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Glen Cove shuts two drinking water wells after Freon 22 found

Michael Colangelo, Glen Cove's water service foreman, holds

Michael Colangelo, Glen Cove's water service foreman, holds a sample from the drinking-water well behind him on Thursday, Jan. 25, 2018. Credit: Yeong-Ung Yang

The city of Glen Cove has shut two of its five drinking water wells after elevated levels of the chemical Freon 22 were discovered.

City officials are studying whether to spend millions of dollars on equipment to remove Freon 22, which is commonly found in air conditioners and other cooling equipment, and are mulling measures to prevent summer water shortages.

The city is the third Long Island public water agency in the past five years to close a well because of Freon 22. The Roslyn Water District reopened two wells last year after installing contaminant-removing air strippers, and the Jericho Water District has had a well offline since July as officials study possible solutions, officials with the two districts said.

Health effects on humans of Freon 22 in drinking water are unclear, but studies in laboratory animals have shown that exposure to high levels of airborne Freon 22 cause nervous-system and heart problems, according to the state Department of Health.

New York prohibits concentrations of Freon 22 in drinking water of greater than five parts per billion. The chemical is in roughly 6 percent of about 1,000 operating public wells on Long Island, although usually in levels far below the state limit, said Paul Ponturo, senior water resources engineer at Melville-based H2M, a consultant for water systems across Long Island.

The two closed Glen Cove wells reached concentrations as high as 8.2 parts per billion.

The Nassau County Department of Health ordered the closure of one well on Nov. 1, after a level of 4.1 parts per billion was registered. The county typically requires wells to close if Freon 22 levels reach 4 parts per billion, “out of an abundance of caution,” said health department spokeswoman Mary Ellen Laurain.

The county ordered the second well closed on Jan. 17, after a reading of 6.6 parts per billion. Tests consistently have shown that no water distributed to homes or businesses had high Freon 22 levels, city and county officials said.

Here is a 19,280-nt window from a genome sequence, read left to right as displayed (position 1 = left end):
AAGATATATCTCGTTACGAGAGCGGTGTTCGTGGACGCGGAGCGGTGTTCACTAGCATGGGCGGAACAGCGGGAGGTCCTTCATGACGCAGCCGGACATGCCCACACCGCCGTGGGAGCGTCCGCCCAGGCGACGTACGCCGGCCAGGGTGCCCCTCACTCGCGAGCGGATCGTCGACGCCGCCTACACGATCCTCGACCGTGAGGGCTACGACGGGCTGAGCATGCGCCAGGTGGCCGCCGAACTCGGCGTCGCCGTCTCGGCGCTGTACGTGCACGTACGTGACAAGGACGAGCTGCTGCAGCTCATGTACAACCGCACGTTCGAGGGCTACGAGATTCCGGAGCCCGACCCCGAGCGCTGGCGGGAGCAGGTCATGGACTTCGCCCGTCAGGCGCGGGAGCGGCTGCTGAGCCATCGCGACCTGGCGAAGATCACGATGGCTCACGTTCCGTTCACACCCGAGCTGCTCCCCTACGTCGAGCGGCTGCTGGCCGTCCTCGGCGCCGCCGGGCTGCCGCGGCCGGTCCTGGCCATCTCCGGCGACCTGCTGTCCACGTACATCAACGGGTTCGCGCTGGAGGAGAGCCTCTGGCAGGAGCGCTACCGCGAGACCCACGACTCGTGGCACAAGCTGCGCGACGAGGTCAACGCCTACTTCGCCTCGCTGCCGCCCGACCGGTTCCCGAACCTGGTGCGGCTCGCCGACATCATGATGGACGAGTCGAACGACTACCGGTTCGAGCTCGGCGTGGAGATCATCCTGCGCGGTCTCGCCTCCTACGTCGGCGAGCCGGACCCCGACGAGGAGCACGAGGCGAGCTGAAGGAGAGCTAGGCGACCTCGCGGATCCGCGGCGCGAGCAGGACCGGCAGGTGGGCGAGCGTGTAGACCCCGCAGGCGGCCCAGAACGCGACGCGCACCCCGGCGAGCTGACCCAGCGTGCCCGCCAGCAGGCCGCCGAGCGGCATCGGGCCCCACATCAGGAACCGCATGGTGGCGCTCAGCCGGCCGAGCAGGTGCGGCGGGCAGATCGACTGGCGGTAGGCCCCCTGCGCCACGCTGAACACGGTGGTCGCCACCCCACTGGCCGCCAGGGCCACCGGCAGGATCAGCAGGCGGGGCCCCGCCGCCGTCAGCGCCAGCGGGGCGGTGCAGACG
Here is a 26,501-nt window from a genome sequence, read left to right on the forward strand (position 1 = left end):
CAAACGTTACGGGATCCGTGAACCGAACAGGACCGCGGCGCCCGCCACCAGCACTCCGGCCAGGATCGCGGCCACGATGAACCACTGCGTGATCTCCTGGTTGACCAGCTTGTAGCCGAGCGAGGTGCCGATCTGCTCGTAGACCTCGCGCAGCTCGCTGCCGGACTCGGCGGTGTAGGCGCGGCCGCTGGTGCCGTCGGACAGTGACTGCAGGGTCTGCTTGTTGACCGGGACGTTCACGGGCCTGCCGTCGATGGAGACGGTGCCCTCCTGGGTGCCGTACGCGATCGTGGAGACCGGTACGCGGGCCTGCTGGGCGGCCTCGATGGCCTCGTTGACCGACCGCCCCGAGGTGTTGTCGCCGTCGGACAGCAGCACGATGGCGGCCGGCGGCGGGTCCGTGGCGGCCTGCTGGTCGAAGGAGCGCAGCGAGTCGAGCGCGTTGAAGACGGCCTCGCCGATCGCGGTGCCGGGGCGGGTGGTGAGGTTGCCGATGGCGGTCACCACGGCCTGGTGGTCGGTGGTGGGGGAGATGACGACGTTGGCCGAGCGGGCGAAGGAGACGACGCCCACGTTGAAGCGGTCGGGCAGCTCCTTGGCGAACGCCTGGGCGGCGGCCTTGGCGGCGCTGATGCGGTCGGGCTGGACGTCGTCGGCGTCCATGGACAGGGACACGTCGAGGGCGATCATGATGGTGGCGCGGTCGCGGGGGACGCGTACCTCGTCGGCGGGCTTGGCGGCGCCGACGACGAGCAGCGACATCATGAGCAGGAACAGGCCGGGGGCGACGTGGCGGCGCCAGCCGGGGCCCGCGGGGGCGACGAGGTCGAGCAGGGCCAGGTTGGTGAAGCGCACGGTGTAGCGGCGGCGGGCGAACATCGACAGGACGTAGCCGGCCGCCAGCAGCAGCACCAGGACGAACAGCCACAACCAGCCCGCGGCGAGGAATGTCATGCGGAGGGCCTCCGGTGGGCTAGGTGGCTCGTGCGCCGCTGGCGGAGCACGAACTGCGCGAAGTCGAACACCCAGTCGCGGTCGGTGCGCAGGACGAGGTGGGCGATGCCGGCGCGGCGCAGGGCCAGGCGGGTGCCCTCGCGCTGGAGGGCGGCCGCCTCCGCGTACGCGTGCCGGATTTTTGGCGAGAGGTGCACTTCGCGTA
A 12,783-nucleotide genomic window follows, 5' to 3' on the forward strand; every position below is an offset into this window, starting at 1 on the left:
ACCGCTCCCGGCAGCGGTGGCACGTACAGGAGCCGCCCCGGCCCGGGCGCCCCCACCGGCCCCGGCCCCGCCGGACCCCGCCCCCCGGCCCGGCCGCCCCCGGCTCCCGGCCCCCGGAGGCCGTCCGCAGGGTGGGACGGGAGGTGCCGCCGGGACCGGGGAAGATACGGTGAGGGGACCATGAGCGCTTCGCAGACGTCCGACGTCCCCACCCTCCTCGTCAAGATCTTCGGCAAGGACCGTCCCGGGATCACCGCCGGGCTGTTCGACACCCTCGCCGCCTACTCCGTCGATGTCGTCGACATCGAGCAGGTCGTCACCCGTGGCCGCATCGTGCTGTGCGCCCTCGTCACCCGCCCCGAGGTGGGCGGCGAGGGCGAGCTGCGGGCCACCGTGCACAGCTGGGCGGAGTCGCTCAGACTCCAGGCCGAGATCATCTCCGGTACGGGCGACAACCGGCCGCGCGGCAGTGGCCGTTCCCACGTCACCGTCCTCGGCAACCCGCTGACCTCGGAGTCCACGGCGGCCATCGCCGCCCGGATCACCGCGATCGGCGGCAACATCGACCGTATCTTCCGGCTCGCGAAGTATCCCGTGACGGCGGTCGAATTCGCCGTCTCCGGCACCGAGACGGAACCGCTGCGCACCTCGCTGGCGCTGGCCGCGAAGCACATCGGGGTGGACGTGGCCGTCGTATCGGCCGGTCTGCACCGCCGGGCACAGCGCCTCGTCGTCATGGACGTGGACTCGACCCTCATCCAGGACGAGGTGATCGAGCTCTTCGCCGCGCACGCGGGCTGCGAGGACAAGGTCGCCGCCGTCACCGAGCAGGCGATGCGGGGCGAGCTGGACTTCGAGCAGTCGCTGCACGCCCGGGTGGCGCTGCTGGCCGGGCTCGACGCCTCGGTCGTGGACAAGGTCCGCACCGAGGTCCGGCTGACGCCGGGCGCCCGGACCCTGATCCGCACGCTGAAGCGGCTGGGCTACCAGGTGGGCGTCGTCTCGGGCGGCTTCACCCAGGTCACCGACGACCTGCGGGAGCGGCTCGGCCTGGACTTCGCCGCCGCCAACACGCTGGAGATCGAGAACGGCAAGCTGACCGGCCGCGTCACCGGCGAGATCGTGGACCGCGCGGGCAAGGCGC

The Jan. 17 county directive states the city “should anticipate detections of Freon 22” in a third well that is in the same area off Duck Pond Road as the other two, which could mean an eventual shutdown of that well.

Even without the wells, the city can meet residents’ water needs during cold-weather months, said Michael Colangelo, Glen Cove’s water service foreman.

But water use surges in the summer when residents water lawns, and if two or more wells are out of service, residents and businesses may not have enough water unless the city expands existing restrictions on the hours and days residents can water lawns, Mayor Timothy Tenke said.

If that doesn’t reduce use enough, the city could buy water from a neighboring supplier, but “that’s really a last resort thing,” Tenke said. “Buying water from another municipality is extremely expensive.”

City officials said they hope to reopen a well that was closed in 2011 because of structural problems and Freon 22 levels just under the state limit. A Dec. 28 report from Woodbury-based D&B Engineers and Architects, P.C., estimated that installing an air stripper to that well to remove Freon 22 and making repairs would cost more than $4.7 million. Construction would take about 10 months, the firm estimated.

An air stripper for the three Duck Pond Road wells could cost $7 million to $10 million and take up to three years for installation, Colangelo said.

The state Department of Environmental Conservation has started investigating causes of the Duck Pond Road well contamination, said Karen Gomez, the DEC’s regional engineer for water and remediation.

Finding the source of Freon 22 can be difficult. The source of the Roslyn well contamination was never found, despite “thorough investigations,” DEC officials said. The state is trying to identify the source of contamination in Jericho.

One way the chemical gets into groundwater and eventually into wells is through leaks in the hundreds of underground cooling systems across Long Island, Ponturo said.

And groundwater moves over time, so “the source could be decades ago and could be thousands of feet away,” Ponturo said.

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